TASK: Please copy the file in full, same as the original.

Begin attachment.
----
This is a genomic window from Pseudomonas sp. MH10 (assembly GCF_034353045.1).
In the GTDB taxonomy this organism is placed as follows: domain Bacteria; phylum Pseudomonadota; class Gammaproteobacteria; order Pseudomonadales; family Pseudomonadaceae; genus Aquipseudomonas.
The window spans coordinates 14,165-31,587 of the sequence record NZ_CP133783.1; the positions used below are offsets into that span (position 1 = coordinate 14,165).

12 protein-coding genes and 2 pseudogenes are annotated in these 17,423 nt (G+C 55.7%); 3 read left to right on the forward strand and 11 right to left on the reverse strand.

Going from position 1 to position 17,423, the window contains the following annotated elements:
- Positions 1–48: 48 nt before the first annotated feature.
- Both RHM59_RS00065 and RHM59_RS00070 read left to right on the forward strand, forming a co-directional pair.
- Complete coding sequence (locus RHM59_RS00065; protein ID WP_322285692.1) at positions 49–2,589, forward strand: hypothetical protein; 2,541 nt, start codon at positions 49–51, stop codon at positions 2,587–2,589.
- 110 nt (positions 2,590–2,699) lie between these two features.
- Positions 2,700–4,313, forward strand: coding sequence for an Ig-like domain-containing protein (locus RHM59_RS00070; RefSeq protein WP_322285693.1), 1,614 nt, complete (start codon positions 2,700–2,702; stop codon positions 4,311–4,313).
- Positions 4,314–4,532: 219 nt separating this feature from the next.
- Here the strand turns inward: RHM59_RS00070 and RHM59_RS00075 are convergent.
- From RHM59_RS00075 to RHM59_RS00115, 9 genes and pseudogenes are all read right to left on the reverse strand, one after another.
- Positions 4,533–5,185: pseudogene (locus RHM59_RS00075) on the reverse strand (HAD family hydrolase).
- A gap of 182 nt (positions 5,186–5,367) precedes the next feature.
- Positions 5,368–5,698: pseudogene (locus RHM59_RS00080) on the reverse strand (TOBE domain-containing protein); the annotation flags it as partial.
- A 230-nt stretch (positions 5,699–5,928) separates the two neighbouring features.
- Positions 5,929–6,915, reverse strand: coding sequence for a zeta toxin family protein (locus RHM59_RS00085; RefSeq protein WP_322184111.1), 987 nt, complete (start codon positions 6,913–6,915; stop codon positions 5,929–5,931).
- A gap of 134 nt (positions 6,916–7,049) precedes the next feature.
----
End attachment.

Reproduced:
This is a genomic window from Pseudomonas sp. MH10 (assembly GCF_034353045.1).
In the GTDB taxonomy this organism is placed as follows: domain Bacteria; phylum Pseudomonadota; class Gammaproteobacteria; order Pseudomonadales; family Pseudomonadaceae; genus Aquipseudomonas.
The window spans coordinates 14,165-31,587 of the sequence record NZ_CP133783.1; the positions used below are offsets into that span (position 1 = coordinate 14,165).

12 protein-coding genes and 2 pseudogenes are annotated in these 17,423 nt (G+C 55.7%); 3 read left to right on the forward strand and 11 right to left on the reverse strand.

Going from position 1 to position 17,423, the window contains the following annotated elements:
- Positions 1–48: 48 nt before the first annotated feature.
- Both RHM59_RS00065 and RHM59_RS00070 read left to right on the forward strand, forming a co-directional pair.
- Complete coding sequence (locus RHM59_RS00065; protein ID WP_322285692.1) at positions 49–2,589, forward strand: hypothetical protein; 2,541 nt, start codon at positions 49–51, stop codon at positions 2,587–2,589.
- 110 nt (positions 2,590–2,699) lie between these two features.
- Positions 2,700–4,313, forward strand: coding sequence for an Ig-like domain-containing protein (locus RHM59_RS00070; RefSeq protein WP_322285693.1), 1,614 nt, complete (start codon positions 2,700–2,702; stop codon positions 4,311–4,313).
- Positions 4,314–4,532: 219 nt separating this feature from the next.
- Here the strand turns inward: RHM59_RS00070 and RHM59_RS00075 are convergent.
- From RHM59_RS00075 to RHM59_RS00115, 9 genes and pseudogenes are all read right to left on the reverse strand, one after another.
- Positions 4,533–5,185: pseudogene (locus RHM59_RS00075) on the reverse strand (HAD family hydrolase).
- A gap of 182 nt (positions 5,186–5,367) precedes the next feature.
- Positions 5,368–5,698: pseudogene (locus RHM59_RS00080) on the reverse strand (TOBE domain-containing protein); the annotation flags it as partial.
- A 230-nt stretch (positions 5,699–5,928) separates the two neighbouring features.
- Positions 5,929–6,915, reverse strand: coding sequence for a zeta toxin family protein (locus RHM59_RS00085; RefSeq protein WP_322184111.1), 987 nt, complete (start codon positions 6,913–6,915; stop codon positions 5,929–5,931).
- A gap of 134 nt (positions 6,916–7,049) precedes the next feature.